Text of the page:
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Duke, Arizona ready to square off tonight

April 2, 2001

MINNEAPOLIS - It’s Duke against Arizona, East against West and to the winner go the spoils.

Another season of college basketball has come down to just one game, and the 2001 NCAA Champions will be crowned tonight.

“We feel honored to be their opponent,” Duke head coach Mike Krzyzewski said. “I think it has the makings of being one of the truly great games for a national championship.”

Before the season started, Arizona and Duke were preseason No. 1 and No. 2, respectively.

College basketball analysts across the country praised the idea of a Wildcats/Blue Devils championship.

Yes, the dream matchup has fallen into place, but the teams took drastically different paths to get here.

Duke enters tonight’s game with a 34-4 record. The Blue Devils finished the regular season ranked No. 1 and never once slipped below No. 4 in the polls this season.

However, at one point this season Arizona was 10-5 and slipped all the way to No. 21 after holding the top spot for the first three weeks of the season.

But just as critics began to question whether the Wildcats would slip from the rankings altogether, they rebounded with an impressive 18-2 run.

That run included wins over No. 1 seeds Illinois and MSU. The Wildcats defeated the Spartans 80-61 Saturday to advance to the championship game.

If Arizona wins, it will become just the second team to defeat three No. 1 seeds to capture the title.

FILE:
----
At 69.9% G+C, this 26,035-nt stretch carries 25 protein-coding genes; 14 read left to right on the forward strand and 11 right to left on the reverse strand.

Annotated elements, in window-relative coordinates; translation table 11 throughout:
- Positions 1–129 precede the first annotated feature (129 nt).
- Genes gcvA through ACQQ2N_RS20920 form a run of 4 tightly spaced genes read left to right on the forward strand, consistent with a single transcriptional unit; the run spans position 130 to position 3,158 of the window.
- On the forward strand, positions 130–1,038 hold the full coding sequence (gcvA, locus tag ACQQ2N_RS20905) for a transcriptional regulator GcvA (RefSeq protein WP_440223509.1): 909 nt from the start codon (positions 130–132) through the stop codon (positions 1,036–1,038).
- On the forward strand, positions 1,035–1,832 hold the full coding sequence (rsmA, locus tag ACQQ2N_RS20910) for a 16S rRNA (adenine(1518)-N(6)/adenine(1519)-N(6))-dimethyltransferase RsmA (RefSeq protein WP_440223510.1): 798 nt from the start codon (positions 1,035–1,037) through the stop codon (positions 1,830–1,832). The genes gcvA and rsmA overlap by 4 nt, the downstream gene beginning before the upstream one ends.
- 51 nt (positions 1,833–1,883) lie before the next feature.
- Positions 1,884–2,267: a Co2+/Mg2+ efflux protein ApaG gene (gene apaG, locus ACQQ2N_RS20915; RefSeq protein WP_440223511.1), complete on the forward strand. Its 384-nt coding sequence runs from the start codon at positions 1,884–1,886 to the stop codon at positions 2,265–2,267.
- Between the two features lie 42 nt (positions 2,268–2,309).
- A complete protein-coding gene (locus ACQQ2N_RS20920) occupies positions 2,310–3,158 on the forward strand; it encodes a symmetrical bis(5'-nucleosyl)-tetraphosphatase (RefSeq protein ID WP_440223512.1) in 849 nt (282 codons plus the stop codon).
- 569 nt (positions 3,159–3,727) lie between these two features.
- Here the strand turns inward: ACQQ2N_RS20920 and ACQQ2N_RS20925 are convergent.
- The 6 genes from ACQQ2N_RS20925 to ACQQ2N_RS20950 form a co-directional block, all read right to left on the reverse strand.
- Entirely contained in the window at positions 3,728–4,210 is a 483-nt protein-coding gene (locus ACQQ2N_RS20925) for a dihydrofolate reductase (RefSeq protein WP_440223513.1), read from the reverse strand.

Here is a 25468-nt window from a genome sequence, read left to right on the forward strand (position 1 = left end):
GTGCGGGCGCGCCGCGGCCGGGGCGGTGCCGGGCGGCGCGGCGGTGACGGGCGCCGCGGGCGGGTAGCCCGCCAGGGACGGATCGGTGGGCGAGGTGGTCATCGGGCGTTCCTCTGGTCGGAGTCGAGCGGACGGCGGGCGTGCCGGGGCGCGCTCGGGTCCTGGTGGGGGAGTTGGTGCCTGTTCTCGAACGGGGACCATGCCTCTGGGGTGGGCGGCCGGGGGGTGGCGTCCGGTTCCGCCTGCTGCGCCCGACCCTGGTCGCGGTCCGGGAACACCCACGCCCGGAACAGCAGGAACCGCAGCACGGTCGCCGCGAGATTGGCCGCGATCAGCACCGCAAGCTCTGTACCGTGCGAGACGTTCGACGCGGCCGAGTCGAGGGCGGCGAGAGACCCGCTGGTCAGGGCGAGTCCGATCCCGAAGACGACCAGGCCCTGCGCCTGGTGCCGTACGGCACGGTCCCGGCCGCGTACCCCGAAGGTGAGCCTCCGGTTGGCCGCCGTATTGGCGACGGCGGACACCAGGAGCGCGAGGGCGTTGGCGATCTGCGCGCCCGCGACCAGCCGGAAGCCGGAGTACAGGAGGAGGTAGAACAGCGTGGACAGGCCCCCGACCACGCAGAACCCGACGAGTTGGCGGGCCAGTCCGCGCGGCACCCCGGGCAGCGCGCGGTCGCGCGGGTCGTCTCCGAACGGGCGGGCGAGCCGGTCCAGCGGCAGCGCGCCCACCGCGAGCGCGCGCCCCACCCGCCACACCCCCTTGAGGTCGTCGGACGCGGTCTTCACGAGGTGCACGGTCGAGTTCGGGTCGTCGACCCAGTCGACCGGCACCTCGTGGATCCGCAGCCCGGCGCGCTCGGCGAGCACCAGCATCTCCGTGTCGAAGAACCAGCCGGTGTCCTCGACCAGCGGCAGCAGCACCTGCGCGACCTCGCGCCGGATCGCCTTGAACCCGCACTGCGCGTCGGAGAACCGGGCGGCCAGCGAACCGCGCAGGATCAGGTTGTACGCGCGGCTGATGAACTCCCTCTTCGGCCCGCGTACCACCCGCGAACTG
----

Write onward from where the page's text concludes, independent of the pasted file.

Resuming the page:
“In 1997 we did, and became the only team to ever beat three No. 1 seeds,” Arizona head coach Lute Olson said. “So I don’t think it’s anything that’s different for us.”

Olson said there are only two factors that matter in tonight’s game: Arizona and Duke. He said the Wildcats have control of their performance, adding their ability to contain the Blue Devils will decide the game.

Rebounding, limiting turnovers and preventing the three-point shot are the keys to the championship, Olson said.

“Having taken over a thousand threes, that’s why you better be able to defend on the perimeter,” he said of Duke’s 1,003 three-pointers during the regular season. “The problem is when you have four positions - all of which positions they shoot threes from.”

Indeed, four of Duke’s projected starting five - Jason Williams, Shane Battier, Mike Dunleavy and Chris Duhon - are a combined 342-of-831 (41.1 percent) from behind the arc.

Duke put up 27 three-point shots in its 95-84 win over Maryland on Saturday.

Despite connecting on just seven of them, the Blue Devils erased a 22-point Maryland lead to advance to the finals.

Krzyzewski said Duke’s come-from-behind victory against Maryland impressed even him, but added the Blue Devils have done it before. He said it will take that kind of determination from the team to win.

“We’ve won a lot of games like this

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